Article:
• Review of Death or Victory: The Battle for Quebec and the Birth of Empire

    Review of Death or Victory: The Battle for Quebec and the Birth of Empire, by Dan Snow
    Reviewed by Alwyn

    Why review this book now?

    People who play Empire Total War know that the French and Indian War appears in part two of the Road to Independence campaign (and a similar conflict can happen in the main campaign). Even after a decade since Empire Total War was released and since Dan Snow's book was published, people continue to play and mod the game and to debate what historical realism means for this period of warfare.

    After the release of the new Total War Saga: Troy, speculation is likely to grow over the setting of the next historical Total War games. Perhaps the developers will release a sequel to Empire Total War in the 2020s, or a Saga game using the French and Indian War as a setting? If they do, this book could attract many new readers - and this review suggests that it deserves to.

    Snow's book is based on historical research, in particular, on journals and letters written by soldiers who participated in the 1759 Quebec campaign on both sides. Some reviews of history books focus on the historical sources and the writer's interpretation of them. This review is different; it aims to show what this book offers to Total War players and modders who are interested in this period, especially those who are interested in historical realism.

    What this book tells us about the 1759 Quebec campaign

    On September 13, 1759, on the Plains of Abraham outside Quebec, the French forces of the Marquis de Montcalm met the attacking British army of James Wolfe. This battle was the culmination of a long campaign in which Wolfe's British army aimed to take Quebec from France. Snow explains why Quebec was strategically important in the French and Indian War, as Quebec connected France's North American colony to the supply route along the Saint Lawrence River:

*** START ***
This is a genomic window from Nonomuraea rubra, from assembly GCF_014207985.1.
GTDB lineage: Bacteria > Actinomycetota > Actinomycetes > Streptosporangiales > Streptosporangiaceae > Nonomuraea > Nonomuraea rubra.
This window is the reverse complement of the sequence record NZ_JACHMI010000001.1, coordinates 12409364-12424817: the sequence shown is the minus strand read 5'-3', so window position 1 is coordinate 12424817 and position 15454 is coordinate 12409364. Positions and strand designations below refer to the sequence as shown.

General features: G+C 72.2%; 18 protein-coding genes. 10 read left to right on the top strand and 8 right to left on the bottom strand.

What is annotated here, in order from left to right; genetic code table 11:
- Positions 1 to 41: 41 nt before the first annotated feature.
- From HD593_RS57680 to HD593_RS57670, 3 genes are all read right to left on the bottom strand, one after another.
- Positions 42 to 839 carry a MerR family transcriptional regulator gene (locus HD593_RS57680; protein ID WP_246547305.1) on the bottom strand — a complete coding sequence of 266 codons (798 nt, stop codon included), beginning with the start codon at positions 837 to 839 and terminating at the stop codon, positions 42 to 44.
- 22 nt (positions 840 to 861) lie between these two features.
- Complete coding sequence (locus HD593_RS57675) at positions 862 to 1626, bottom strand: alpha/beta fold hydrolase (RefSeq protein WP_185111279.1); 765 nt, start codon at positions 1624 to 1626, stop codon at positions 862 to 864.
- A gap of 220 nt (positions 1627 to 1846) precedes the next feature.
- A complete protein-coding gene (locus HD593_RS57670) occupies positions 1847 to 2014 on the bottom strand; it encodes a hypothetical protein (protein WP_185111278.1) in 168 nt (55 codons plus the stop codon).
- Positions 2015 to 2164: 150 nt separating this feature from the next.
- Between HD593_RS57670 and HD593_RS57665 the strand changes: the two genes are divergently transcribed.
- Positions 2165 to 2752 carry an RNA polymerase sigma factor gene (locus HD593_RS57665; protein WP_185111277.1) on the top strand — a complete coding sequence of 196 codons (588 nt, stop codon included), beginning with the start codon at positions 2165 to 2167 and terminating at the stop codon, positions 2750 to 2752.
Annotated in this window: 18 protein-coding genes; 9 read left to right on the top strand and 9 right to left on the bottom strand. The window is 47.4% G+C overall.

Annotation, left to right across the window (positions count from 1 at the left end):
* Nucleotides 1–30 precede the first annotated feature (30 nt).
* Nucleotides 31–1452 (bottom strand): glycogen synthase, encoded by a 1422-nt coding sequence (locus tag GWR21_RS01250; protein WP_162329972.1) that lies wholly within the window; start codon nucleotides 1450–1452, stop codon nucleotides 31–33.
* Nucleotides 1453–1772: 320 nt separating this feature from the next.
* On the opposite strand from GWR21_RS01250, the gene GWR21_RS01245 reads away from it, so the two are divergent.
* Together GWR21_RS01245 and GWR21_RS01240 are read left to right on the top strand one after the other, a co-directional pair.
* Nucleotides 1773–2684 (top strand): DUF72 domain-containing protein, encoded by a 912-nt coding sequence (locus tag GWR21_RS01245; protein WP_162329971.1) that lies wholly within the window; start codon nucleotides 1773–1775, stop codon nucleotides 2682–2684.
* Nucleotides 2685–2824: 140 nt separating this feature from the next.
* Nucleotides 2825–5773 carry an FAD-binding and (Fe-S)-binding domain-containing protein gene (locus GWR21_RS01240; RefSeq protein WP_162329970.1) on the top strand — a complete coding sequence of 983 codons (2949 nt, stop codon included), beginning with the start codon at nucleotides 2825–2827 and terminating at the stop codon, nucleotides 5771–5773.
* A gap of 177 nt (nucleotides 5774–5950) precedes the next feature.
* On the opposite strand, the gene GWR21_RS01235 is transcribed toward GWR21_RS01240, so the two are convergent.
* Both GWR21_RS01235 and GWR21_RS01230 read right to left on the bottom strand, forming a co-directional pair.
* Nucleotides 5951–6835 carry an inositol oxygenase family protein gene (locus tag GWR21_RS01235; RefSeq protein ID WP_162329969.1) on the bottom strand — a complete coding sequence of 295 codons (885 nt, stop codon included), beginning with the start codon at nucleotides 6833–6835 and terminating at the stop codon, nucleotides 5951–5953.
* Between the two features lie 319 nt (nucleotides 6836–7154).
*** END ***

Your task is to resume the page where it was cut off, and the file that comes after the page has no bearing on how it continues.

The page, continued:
This was the gateway to Canada, the jewel in the crown of New France, a vast French empire that stretched from the North Atlantic to the Rocky Mountains and down to New Orleans at the mouth of the Mississippi. But its great size was matched by its vulnerability and especially now that France was at war ... For four years New France had been fighting the British whose colonies in North America clung to to the Atlantic Ocean from Massachussetts down to Georgia. At the beginning of each campaign season when the ice melted in the St. Lawrence River, the artery of Canada, the settlers or habitants waited nervously to see what help France would send her North American possessions. - Dan Snow, Death or Victory: The Battle for Quebec and the Birth of Empire, p. 2
    Quebec had formidable defenders and defences.

    Located high on a bluff above the swiftly flowing St. Lawrence, Quebec appeared to be an unassailable fortress. The defenders, numbering more than 14,000 men, were confident that 180-foot cliffs made it impossible for an invading army to make a direct assault, while rivers and tide flats made the approach from the east unlikely. To guard against an overland advance at Beaufort, the north bank of the river, the French deployed the bulk of their force there, including the forces of the Marquis de Montcalm. Quebec itself was defended by combined French regulars and Canadian militiamen. - United States History, Battle of Quebec
    Snow's book includes the story of the preparation for the Quebec campaign, including the conditions of British regiments which had spent the previous winter in various North American locations, the assembling and transport of the soldiers and supplies, the journey up the St. Lawrence River towards Quebec and the skirmishes in the early part of the campaign. The British naval expedition entered the Gulf of the St Lawrence in June 1759. There were 42 warships escorting between 120 and 140 transport ships carrying troops and supplies. Fourteen of the warships were ships of the line carrying 60 or more guns, led by the Neptune.

    Richard Wright (1715 - 1780), The Fishery, a 1764 painting which includes HMS Neptune (source)

    The Neptune, on whose quarterdeck Wolfe and his staff took their daily exercise, was one of the most powerful ships of the line in the world. Weighing nearly two thousand tons, she was 171 feet long and crewed by just under eight hundred officers and men. She had twenty-eight cannon on her lower gun deck, each firing a thirty-two pound ball, termed 32 pounders, and on her middle and upper decks another sixth 18 and 12 pounders. In a second, the Neptune was capable of firing a ton of lead into the hull and rigging of an enemy ship. - Dan Snow, Death or Victory, p. 31